- Some vehicle system retain failure records to help you determine if a condition is accident related
Examples of problems that DO NOT illuminate a warning light:
- Auto/Express Windows
- Adaptive Cruise Control
- Window Indexing
- Mirror Functions
- Satellite Radio Reception
- Passive Entry
- Hands Free Calling
- Parking Assist
- Object Detection
- Auto A/C Blower Functions
- Passenger Presence
Anderson stressed the importance of using scan tools to ensure vehicles are fixed properly. "We need to figure out whatís wrong with the vehicle before we ever take it apart," he said. "We recommend any vehicle that is in a collision no matter how minor should be scanned before and after repairs."
When a vehicle is in an accident, even if it does not have an airbag deploy, even if the vehicle is unoccupied, Anderson said they must get a zero-point calibration or a similar calibration that requires the use of a scan tool.
He said it would be beneficial if the industry adopted four types of scans: an inspection scan, a diagnostic scan, a completion scan and a follow up scan.
Inspection Scan: increases estimate accuracy and helps identify any electronic equipment and avoid unnecessary repairs. It also helps insurers save money because it helps diagnose things that arenít accident related and can even prove fraud in some cases from the consumerís standpoint.
Diagnostic Scan: can save time and increases productivity by keeping diagnostic and repair functions in-house. It can also reduce cycle times and confirm component operation with an output test.
Completion Scan: saves time and increases productivity by keeping programming and calibration functions in-house. It can reduce liabilities and may improve Customer Satisfaction Index (CSI) scores.
Follow-up Scan: used for accuracy and part of the quality control process. Many symptoms and diagnostic trouble codes can re-occur and are conditional depending on road tests and functional use of affected systems.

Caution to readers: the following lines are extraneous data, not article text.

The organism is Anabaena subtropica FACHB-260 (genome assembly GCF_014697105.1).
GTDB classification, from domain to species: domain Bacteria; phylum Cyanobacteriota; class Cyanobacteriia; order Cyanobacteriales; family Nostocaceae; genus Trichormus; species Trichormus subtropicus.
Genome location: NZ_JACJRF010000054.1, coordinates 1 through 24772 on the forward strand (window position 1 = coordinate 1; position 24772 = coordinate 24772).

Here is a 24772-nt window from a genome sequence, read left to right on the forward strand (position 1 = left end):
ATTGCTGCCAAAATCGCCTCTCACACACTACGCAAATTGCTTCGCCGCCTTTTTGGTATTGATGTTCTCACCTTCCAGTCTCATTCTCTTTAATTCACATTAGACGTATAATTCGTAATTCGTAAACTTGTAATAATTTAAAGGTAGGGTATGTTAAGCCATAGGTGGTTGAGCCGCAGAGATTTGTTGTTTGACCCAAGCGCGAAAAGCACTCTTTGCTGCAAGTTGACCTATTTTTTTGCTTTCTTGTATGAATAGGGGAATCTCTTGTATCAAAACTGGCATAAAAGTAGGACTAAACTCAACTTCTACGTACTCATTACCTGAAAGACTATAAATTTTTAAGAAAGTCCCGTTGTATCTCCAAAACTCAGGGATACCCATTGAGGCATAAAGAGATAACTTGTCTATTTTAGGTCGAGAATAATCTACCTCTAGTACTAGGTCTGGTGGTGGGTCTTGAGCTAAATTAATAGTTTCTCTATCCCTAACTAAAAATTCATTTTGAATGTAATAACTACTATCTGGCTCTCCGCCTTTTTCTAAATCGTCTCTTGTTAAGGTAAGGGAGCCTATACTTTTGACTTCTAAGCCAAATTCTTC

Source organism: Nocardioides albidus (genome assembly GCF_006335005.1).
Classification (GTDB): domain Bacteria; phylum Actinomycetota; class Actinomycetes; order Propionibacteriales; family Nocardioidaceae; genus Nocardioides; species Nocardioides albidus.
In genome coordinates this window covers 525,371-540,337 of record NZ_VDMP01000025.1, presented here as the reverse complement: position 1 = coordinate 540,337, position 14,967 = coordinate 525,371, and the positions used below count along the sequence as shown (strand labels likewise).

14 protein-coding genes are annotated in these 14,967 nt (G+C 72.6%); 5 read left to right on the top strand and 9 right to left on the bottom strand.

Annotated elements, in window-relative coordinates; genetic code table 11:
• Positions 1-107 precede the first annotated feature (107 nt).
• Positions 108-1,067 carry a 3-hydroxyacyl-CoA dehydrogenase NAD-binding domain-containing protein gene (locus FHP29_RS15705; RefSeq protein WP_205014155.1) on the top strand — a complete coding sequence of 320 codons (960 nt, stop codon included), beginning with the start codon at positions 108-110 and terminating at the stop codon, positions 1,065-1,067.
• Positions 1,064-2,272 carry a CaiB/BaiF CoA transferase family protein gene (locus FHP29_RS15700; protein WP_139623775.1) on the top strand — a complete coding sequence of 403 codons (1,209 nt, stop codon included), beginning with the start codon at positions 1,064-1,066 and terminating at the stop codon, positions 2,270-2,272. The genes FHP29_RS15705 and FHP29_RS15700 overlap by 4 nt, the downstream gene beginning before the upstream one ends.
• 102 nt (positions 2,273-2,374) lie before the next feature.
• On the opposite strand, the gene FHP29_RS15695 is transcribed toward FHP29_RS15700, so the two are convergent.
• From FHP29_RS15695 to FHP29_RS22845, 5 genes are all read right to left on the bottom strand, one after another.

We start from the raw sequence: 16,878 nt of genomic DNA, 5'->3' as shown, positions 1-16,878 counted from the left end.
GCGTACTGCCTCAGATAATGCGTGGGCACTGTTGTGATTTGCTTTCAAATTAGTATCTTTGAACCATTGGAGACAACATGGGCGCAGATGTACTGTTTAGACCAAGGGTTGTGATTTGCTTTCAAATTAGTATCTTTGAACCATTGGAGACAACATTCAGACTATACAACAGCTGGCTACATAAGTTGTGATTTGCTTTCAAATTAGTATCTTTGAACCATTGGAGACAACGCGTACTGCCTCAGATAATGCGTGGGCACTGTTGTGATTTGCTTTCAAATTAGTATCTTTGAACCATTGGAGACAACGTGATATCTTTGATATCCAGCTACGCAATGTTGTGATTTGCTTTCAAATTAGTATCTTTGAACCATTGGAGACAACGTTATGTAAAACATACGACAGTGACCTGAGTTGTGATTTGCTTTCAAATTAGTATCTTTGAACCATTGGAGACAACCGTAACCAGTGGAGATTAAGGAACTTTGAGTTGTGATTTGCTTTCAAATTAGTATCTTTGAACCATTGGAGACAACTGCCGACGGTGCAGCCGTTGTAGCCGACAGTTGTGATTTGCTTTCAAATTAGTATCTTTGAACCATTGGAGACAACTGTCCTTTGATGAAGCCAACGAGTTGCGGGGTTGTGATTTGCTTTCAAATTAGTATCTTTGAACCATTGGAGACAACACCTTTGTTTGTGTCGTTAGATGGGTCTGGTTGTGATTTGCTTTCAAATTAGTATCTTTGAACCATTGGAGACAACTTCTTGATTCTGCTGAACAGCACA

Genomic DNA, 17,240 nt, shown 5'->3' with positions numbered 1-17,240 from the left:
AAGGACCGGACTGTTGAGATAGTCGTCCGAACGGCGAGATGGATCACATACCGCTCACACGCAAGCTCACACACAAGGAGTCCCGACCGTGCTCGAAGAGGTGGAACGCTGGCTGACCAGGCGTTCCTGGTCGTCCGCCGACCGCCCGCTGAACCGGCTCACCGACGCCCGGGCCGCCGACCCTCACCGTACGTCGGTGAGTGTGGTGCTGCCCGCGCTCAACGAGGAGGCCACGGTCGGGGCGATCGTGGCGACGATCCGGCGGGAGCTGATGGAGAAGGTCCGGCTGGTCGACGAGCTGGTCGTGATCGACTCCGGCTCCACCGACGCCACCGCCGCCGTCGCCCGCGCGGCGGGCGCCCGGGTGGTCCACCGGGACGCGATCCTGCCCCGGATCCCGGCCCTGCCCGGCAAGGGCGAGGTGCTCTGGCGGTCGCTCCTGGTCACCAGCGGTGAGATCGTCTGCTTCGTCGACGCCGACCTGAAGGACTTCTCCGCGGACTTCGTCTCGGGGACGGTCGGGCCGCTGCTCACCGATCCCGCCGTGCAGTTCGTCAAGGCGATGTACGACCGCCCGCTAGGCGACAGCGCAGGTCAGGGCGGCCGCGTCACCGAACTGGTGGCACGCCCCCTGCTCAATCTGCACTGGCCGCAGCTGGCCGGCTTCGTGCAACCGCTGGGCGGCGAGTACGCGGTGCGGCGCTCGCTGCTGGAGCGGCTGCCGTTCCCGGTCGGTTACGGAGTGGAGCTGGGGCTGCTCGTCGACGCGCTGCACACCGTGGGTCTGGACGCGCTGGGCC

Trends in Vehicle Technology
He shared information provided by his friend Jake Rodenroth of ABRA and Chuck Olsen from Collision Diagnostic Services. In 1981, vehicles had one controller, nine sensors and only a few actuators. The 2008 Ford F-150 had 20 controllers, 50 sensors, 40 actuators and three networks.
Anderson briefly discussed technologies that are either already on the road or in the development stage including active safety system technologies; radar technology such as adaptive cruise control; pedestrian detection; and driver state assessment systems that monitors eye closures, head position and distraction levels with a combination of alerts.
If uncertain about any repair procedure, Anderson said itís important to do the research. One option he mentioned that might be helpful is the new I-CAR feature on their website called Ask I-CAR. "If you're not sure, and canít find what you are looking for, we have the moral obligation to contact I-CAR, VeriFacts or the OEM directly. Donít make a decision without contacting someone qualified."
He also encouraged participants to research videos on YouTube and the Insurance Institute for Highway Safetyís website: www.iihs.org